Pipe or cable? Companies are divided over the best way to transport European energy | Popgen Tech
Ambitious plans to build a €2.5 billion hydrogen pipeline under the sea between Spain and France are exposing divisions among businesses over the best way to transport energy from southern Europe to the continent’s northern industrial heartland.
The EU and some major energy companies are betting on “green” hydrogen – produced from water using renewable energy – as a long-term solution to natural gas shortages and a way to accelerate reductions in greenhouse gas emissions.
But while France, Spain and Portugal support the long-distance export of the clean-burning fuel via undersea pipeline, some business leaders argue that it is electricity that should be exported so it can be used to make hydrogen close to where it will be used, especially German industrial hubs.
Green hydrogen’s potential is unproven as it is not yet produced on a commercially viable scale. However, advocates say it will eventually be burned in large volumes to produce energy to run factories, trucks and ships, and will also serve as a chemical feedstock and energy store.
If they’re right, the debate over transporting the gas or its derivatives across Europe will go a long way in determining which of the companies investing most in hydrogen gain – and which lose.
Cepsa, Spain’s second largest oil company by revenue, has aligned itself with the Barcelona-Marseille pipeline plans. It struck a deal with the port of Rotterdam in September to create a “green hydrogen corridor” to bring the fuel from Spain – which wants to become Europe’s solar superpower – to northern Europe.
The corridor will initially, from 2027, be a shipping route as Cepsa plans to convert green hydrogen into ammonia and then transport it by boat from the Spanish port of Algeciras. But Maarten Wetselaar, chief executive of Cepsa, told the Financial Times that the company would “absolutely” use the undersea pipeline, which must be completed by 2030. “When the pipeline is there and big enough, it’s easy for us to scale up. ” he said.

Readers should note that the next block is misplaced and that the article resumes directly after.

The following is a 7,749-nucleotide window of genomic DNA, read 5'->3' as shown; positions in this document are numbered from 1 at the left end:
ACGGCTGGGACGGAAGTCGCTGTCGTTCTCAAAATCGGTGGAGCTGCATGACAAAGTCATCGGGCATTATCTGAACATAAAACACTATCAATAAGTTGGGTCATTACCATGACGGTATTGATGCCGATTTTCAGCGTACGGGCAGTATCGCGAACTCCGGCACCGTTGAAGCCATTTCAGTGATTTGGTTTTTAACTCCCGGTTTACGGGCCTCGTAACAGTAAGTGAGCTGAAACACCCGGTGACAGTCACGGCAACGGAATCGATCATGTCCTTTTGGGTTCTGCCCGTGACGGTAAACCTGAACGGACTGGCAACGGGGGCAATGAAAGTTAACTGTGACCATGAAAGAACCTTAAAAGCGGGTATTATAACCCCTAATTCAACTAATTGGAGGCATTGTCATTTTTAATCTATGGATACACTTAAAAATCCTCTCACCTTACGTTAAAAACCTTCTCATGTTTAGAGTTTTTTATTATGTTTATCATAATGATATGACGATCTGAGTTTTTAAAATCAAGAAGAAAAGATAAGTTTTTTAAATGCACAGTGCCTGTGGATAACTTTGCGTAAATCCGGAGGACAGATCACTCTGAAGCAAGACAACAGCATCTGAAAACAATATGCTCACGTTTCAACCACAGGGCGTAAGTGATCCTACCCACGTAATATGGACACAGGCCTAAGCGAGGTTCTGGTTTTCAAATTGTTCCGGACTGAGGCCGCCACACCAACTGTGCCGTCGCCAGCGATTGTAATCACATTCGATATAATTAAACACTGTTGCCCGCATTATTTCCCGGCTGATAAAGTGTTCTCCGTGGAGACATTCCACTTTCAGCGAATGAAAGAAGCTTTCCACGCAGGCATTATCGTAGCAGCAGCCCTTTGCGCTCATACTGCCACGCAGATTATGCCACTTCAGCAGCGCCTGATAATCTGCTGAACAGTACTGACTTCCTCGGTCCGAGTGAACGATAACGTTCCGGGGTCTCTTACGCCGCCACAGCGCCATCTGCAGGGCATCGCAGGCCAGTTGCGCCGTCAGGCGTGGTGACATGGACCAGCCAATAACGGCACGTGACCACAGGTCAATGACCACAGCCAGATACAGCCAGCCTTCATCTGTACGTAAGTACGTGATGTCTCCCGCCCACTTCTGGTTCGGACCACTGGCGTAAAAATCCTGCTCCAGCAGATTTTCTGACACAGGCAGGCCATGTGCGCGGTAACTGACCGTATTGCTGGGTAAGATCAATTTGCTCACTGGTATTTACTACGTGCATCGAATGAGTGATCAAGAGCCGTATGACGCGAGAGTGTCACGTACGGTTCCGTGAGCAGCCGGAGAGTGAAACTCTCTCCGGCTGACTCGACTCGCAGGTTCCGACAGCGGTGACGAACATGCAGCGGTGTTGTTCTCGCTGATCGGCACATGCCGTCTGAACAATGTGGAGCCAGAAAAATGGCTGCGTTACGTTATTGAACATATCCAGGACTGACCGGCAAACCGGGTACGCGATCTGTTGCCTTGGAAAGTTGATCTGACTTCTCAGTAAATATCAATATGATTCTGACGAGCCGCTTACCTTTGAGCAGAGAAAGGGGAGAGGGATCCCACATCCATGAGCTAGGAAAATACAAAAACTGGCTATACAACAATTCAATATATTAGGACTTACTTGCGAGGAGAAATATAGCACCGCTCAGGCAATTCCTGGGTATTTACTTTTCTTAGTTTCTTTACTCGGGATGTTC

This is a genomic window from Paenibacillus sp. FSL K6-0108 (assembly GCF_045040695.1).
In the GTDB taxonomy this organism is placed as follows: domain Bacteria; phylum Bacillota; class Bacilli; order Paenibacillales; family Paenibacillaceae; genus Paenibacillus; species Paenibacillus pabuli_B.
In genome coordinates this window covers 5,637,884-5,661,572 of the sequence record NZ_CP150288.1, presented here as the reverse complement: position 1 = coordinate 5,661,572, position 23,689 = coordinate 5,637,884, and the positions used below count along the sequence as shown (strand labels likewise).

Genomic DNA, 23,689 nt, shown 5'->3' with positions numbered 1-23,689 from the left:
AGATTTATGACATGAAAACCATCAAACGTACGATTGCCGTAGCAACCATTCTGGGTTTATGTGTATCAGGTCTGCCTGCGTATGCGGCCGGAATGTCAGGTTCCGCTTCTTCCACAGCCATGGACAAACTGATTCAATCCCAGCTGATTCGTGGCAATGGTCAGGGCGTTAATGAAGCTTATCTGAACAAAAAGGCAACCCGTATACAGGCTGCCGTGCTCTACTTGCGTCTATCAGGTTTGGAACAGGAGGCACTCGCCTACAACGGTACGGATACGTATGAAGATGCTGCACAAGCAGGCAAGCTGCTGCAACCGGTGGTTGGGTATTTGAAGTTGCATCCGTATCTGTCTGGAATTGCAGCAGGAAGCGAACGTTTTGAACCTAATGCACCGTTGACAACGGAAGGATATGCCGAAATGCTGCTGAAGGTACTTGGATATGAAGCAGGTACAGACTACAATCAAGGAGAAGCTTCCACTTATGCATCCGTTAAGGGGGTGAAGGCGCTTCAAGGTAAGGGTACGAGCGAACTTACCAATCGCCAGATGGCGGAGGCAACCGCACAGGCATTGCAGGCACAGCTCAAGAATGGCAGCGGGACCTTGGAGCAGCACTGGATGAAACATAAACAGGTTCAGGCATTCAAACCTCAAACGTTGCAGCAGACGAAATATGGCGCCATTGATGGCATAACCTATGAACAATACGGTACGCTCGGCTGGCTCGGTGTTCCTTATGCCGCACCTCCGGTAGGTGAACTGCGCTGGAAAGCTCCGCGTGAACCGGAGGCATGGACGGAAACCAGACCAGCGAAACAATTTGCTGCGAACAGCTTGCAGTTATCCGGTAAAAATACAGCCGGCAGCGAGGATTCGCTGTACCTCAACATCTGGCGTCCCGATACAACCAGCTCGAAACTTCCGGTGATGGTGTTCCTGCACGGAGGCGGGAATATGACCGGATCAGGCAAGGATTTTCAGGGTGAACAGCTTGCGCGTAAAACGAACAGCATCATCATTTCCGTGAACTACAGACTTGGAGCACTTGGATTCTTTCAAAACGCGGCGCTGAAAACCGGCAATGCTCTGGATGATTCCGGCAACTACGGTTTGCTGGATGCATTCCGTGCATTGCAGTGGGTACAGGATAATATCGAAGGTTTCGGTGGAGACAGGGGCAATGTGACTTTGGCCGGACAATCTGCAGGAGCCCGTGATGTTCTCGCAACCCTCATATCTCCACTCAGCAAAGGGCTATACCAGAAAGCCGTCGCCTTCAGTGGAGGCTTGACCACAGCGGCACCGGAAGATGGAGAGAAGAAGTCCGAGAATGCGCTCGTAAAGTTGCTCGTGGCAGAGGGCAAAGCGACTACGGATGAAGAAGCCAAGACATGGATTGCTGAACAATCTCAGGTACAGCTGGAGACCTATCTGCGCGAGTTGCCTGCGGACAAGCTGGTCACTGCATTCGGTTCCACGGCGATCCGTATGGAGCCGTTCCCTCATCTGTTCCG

The green hydrogen will come from planned Cepsa plants in Campo de Gibraltar and Palos de la Frontera which will produce up to 300,000 tonnes of fuel per year. They will cost the company a total of €3 billion and will be powered by solar and wind power facilities on which it will spend another €2 billion. Hydrogen will be transported from the plants to Barcelona through a domestic pipeline network still being planned by Enagás, Spain’s national gas grid operator. To reach Germany by pipeline, France would also need to build a network running north of Marseille.
The EU aims to produce 10 million tonnes of renewable hydrogen by 2030 and match it with the same volume of imports, according to plans for REPowerEU, an energy transition fund.
Iberdrola, Spain’s largest energy company, is also investing in hydrogen production, but has taken an opposing position on the undersea pipeline.
“The most efficient way to produce hydrogen is locally, transporting the green electricity needed to make it from elsewhere, if necessary,” said Ignacio Galán, executive chairman.